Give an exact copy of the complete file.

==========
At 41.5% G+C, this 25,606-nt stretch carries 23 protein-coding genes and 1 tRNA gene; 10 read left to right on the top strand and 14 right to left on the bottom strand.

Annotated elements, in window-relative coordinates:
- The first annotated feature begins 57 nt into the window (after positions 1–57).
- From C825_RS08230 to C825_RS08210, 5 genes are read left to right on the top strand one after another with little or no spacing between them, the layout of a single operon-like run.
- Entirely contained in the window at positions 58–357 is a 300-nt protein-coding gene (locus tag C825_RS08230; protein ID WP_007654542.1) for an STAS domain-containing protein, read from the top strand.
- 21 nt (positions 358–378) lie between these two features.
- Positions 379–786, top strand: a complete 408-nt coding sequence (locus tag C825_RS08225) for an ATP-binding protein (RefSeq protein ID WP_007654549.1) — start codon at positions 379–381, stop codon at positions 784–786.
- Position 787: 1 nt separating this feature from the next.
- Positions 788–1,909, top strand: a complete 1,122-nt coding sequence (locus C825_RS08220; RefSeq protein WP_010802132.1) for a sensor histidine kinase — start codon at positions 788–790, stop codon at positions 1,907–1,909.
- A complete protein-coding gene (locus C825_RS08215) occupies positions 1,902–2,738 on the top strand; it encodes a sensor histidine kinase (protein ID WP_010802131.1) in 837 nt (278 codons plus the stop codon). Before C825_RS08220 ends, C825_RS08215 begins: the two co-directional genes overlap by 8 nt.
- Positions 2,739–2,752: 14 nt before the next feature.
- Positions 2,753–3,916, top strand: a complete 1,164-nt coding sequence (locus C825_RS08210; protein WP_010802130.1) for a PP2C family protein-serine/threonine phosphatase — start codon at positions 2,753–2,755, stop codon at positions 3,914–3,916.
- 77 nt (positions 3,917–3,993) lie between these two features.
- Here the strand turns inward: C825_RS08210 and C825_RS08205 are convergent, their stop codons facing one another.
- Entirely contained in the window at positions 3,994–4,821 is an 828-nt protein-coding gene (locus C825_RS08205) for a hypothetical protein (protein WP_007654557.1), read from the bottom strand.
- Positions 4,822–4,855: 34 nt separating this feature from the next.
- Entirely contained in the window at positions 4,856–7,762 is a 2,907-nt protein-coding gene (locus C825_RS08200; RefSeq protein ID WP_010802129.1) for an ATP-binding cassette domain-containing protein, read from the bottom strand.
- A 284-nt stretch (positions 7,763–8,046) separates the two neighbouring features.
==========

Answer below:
At 41.5% G+C, this 25,606-nt stretch carries 23 protein-coding genes and 1 tRNA gene; 10 read left to right on the top strand and 14 right to left on the bottom strand.

Annotated elements, in window-relative coordinates:
- The first annotated feature begins 57 nt into the window (after positions 1–57).
- From C825_RS08230 to C825_RS08210, 5 genes are read left to right on the top strand one after another with little or no spacing between them, the layout of a single operon-like run.
- Entirely contained in the window at positions 58–357 is a 300-nt protein-coding gene (locus tag C825_RS08230; protein ID WP_007654542.1) for an STAS domain-containing protein, read from the top strand.
- 21 nt (positions 358–378) lie between these two features.
- Positions 379–786, top strand: a complete 408-nt coding sequence (locus tag C825_RS08225) for an ATP-binding protein (RefSeq protein ID WP_007654549.1) — start codon at positions 379–381, stop codon at positions 784–786.
- Position 787: 1 nt separating this feature from the next.
- Positions 788–1,909, top strand: a complete 1,122-nt coding sequence (locus C825_RS08220; RefSeq protein WP_010802132.1) for a sensor histidine kinase — start codon at positions 788–790, stop codon at positions 1,907–1,909.
- A complete protein-coding gene (locus C825_RS08215) occupies positions 1,902–2,738 on the top strand; it encodes a sensor histidine kinase (protein ID WP_010802131.1) in 837 nt (278 codons plus the stop codon). Before C825_RS08220 ends, C825_RS08215 begins: the two co-directional genes overlap by 8 nt.
- Positions 2,739–2,752: 14 nt before the next feature.
- Positions 2,753–3,916, top strand: a complete 1,164-nt coding sequence (locus C825_RS08210; protein WP_010802130.1) for a PP2C family protein-serine/threonine phosphatase — start codon at positions 2,753–2,755, stop codon at positions 3,914–3,916.
- 77 nt (positions 3,917–3,993) lie between these two features.
- Here the strand turns inward: C825_RS08210 and C825_RS08205 are convergent, their stop codons facing one another.
- Entirely contained in the window at positions 3,994–4,821 is an 828-nt protein-coding gene (locus C825_RS08205) for a hypothetical protein (protein WP_007654557.1), read from the bottom strand.
- Positions 4,822–4,855: 34 nt separating this feature from the next.
- Entirely contained in the window at positions 4,856–7,762 is a 2,907-nt protein-coding gene (locus C825_RS08200; RefSeq protein ID WP_010802129.1) for an ATP-binding cassette domain-containing protein, read from the bottom strand.
- A 284-nt stretch (positions 7,763–8,046) separates the two neighbouring features.